By the time they’ve cleared the trays on your long-haul, you’ll find that you have reached your second or third hour of flight, which is usually when boredom truly kicks in. As a matter of fact, you may be caught by the inescapable feeling that this flight is going to last forever. You may be fortunate enough to be able to sleep on a plane. If so, please do catch up on some Z’s. If you cannot, here are our six tips on how to sleep during a flight:

Choose the right seat! Check for the best seats for sleeping for you.

Get the temperature right! An ideal way of doing so is to stand up, wrap your blanket around you and sit down again. Then buckle up and you’re good to go (to dreamland).

Support your head and neck! Yup, it’s all about hand-and-neck support. If you’ve brought a travel cushion you have been wise. If the pillow provided does not give enough support, get another or use a coat, a jumper of anything else soft and squishy.

Straighten those legs (a little)! We’ve seen people curl up like little balls or attempt frantic auditions to get this guy’s part in Ocean’s Eleven but all things considered, the legs straight with a slight bend at the knees is probably the most effective way to sleep.

Keep your head clear! Your mental state definitely influences your sleep, so being a nervous flyer is unlikely to help you sleep. Whatever you do, please (re-)consider taking any medication to help you sleep. Most professionals would advocate against this. Some people swear by noise-reducing earphones but, again, this is a personal choice.

Bring a Do Not Disturb sign! Well, maybe not, although some travellers do let flight attendants or crew know that they would prefer not to be disturbed.

And with all that out of the way, here’s why you probably shouldn’t sleep too much on a flight: Sleeping too much can enhance jet lag. Imagine getting on a flight at 9am, sleeping ten hours and arriving at 11pm. How will you sleep when your head hits the pillow (a real pillow this time) in two hours from now?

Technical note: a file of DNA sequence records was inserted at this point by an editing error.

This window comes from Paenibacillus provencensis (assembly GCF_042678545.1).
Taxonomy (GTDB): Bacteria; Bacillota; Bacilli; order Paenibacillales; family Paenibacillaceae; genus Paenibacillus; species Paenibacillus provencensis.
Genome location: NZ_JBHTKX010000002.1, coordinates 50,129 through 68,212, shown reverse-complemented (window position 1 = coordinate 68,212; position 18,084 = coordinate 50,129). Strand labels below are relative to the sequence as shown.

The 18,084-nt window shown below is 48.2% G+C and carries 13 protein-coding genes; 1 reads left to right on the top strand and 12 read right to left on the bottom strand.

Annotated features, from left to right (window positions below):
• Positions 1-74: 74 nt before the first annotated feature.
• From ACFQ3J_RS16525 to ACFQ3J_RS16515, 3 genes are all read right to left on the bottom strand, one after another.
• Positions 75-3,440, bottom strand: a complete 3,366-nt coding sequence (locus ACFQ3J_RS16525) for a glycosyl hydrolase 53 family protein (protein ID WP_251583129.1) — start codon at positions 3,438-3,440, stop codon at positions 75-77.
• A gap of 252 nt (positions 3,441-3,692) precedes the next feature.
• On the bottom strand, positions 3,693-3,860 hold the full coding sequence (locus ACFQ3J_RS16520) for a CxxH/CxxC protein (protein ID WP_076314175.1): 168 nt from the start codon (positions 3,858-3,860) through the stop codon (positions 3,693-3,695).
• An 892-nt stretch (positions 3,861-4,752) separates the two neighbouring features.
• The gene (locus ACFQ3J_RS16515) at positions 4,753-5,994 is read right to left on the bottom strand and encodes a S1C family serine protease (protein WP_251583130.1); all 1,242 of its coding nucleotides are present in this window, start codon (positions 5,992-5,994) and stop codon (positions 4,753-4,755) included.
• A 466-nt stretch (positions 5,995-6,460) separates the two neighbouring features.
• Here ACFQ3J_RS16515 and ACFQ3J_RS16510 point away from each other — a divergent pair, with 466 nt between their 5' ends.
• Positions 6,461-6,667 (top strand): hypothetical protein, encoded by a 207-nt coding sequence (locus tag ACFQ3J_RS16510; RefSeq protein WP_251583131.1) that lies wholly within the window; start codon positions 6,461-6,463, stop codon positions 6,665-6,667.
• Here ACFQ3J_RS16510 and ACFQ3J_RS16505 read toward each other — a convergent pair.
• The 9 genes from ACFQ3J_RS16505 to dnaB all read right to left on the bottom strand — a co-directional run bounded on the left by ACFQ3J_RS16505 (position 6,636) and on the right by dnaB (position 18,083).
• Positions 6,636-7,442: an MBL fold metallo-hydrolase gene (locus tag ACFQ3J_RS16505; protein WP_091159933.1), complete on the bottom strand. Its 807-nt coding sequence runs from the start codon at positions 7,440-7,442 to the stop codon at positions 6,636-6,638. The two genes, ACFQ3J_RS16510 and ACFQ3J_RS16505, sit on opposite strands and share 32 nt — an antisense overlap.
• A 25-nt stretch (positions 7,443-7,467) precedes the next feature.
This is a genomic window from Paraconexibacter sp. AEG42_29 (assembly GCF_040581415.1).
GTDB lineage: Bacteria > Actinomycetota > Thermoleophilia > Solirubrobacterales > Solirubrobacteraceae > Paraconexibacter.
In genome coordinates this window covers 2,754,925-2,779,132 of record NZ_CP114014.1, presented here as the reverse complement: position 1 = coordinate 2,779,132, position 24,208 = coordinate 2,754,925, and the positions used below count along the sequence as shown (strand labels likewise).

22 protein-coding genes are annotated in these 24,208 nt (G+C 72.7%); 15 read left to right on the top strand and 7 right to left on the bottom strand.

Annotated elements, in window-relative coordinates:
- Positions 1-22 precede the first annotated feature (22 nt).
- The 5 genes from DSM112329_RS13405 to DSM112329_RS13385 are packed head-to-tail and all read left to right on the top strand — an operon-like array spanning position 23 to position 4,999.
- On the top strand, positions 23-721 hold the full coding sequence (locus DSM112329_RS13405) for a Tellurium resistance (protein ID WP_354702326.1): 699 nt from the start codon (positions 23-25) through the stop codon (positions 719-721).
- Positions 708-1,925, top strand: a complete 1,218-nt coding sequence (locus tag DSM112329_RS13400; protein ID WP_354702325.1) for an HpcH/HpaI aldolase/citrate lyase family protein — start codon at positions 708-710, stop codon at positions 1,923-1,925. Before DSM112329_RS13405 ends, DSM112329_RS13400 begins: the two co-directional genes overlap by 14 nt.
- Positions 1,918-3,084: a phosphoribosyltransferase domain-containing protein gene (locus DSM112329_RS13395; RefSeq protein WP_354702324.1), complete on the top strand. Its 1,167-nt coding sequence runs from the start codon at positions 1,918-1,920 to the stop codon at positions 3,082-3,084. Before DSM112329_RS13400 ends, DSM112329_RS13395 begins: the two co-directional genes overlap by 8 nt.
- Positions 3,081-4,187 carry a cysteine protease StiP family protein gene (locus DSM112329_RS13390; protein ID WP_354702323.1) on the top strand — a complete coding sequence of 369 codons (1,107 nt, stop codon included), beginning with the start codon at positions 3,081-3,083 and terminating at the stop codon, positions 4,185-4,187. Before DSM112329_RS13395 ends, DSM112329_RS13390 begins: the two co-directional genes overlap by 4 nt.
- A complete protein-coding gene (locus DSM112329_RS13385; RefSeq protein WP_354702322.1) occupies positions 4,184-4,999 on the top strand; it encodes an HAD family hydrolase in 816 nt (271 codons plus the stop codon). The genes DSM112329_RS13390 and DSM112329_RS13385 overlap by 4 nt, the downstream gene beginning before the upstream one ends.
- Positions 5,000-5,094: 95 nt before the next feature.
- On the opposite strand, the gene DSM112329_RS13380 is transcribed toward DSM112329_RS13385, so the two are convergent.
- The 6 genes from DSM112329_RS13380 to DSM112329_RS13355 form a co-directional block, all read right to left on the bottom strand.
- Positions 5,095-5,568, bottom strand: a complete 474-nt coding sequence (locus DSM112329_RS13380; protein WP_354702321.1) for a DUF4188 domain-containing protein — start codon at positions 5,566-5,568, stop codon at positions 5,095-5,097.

Staving off jet lag is probably at the forefront of everyone’s mind when they think about air travel survival. Actually, quite a few things we’ve discussed in this blog help reduce jet lag. Avoiding carbs, avoiding caffeine, sleep tips, selecting flight times strategically and getting to the airport on time all help the effects long-haul travel has on our circadian rhythm


After landing

If you find you’re suffering from jet lag even in spite of our best tips and your best efforts, the best ways to fight it are to expose yourself to plenty of sunshine (please, no jokes about sunshine in Scarborough) and eating at standard mealtimes, even if your body is indicating it’s hungry. The key to combatting jet lag is to adapt to the new time zone as soon as possible. In our experience, when we do find ourselves wide awake at 4am, we try not to get too frustrated at the prospect of having nothing to do for the next three hours. Remember the clear head! Perhaps it’s best to adopt that strategy even long after you’ve deboarded.